The Kate B. Reynolds Charitable Trust asked the ncIMPACT Initiative to conduct a study of possible strategies to improve health outcomes in North Carolina with an emphasis on influencing the drivers of those outcomes. The ncIMPACT team focused on qualitative research, interviewing over twenty experts in the field. In addition, we administered surveys to the Trust’s staff and completed an extensive review of the academic literature and state demographics. We identified the following areas of opportunity.
- Emerging technological advancements offer unprecedented opportunities for patient diagnosis, patient care, and payment models. However, health-care actors must be vigilant in ensuring that these technologies take into account the best interests of patients who may need support developing sufficient agency to maximize benefits and mitigate downsides. These health-care actors must push back against a pure focus on reducing costs or increasing profit margins.
- The key to improving population-health indicators in the near future lies in our ability to improve our children’s social, economic, and physical conditions. The issues are generational.
- Basic needs, such as housing, food, and transportation, must be met in a comprehensive application of health care before population-health indicators will improve.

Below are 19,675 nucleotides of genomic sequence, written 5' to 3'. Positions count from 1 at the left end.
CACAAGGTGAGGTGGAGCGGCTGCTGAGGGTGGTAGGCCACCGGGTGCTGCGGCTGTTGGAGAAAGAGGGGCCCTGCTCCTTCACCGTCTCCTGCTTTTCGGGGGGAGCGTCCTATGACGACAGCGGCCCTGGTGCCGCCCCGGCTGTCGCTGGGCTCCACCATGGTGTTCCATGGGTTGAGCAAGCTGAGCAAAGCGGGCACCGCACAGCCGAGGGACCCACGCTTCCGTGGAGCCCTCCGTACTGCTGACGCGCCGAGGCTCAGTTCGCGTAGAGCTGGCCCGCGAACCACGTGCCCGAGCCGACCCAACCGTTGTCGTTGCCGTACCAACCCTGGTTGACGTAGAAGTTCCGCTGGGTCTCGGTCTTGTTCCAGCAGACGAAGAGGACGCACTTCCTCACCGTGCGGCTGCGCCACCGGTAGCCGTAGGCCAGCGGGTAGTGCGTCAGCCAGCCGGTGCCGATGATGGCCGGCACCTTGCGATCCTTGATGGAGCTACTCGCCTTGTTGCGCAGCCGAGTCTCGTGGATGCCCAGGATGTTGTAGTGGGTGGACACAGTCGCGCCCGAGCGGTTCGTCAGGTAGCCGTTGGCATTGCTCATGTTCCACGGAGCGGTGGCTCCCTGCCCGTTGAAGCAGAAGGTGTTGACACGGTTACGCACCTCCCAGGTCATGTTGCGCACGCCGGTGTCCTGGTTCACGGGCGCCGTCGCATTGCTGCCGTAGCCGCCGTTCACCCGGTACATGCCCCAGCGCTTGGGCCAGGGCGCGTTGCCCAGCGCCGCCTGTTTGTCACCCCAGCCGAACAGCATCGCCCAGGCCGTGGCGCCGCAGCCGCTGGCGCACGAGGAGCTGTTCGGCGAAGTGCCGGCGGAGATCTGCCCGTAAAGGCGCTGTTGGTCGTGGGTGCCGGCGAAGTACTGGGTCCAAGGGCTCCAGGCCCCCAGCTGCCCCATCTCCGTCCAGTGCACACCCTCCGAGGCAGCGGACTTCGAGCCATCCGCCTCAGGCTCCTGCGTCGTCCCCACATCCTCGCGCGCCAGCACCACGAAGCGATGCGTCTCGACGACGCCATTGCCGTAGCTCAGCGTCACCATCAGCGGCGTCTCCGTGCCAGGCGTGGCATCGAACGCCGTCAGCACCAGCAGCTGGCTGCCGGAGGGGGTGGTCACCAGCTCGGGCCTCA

- The data suggest a need for more partnerships among social-needs organizations and members of the medical community. Improving health outcomes will require social-needs and medical-care organizations to move beyond their disciplinary silos and find high-value ways to work together within and across their sectors.
- Local community members must be the ones to guide their community’s health-improvement strategies. Barriers to improving health outcomes have proved resistant to one-size-fits-all approaches.
- The lack of geographic proximity to providers is a significant barrier for some residents of rural communities seeking access to quality health care. Attracting providers and enhancing telemedicine are essential to improving health and economic outcomes for those communities.
- Health-care actors must acknowledge and address systematic racism before they can expect to meaningfully reduce racial disparities in health.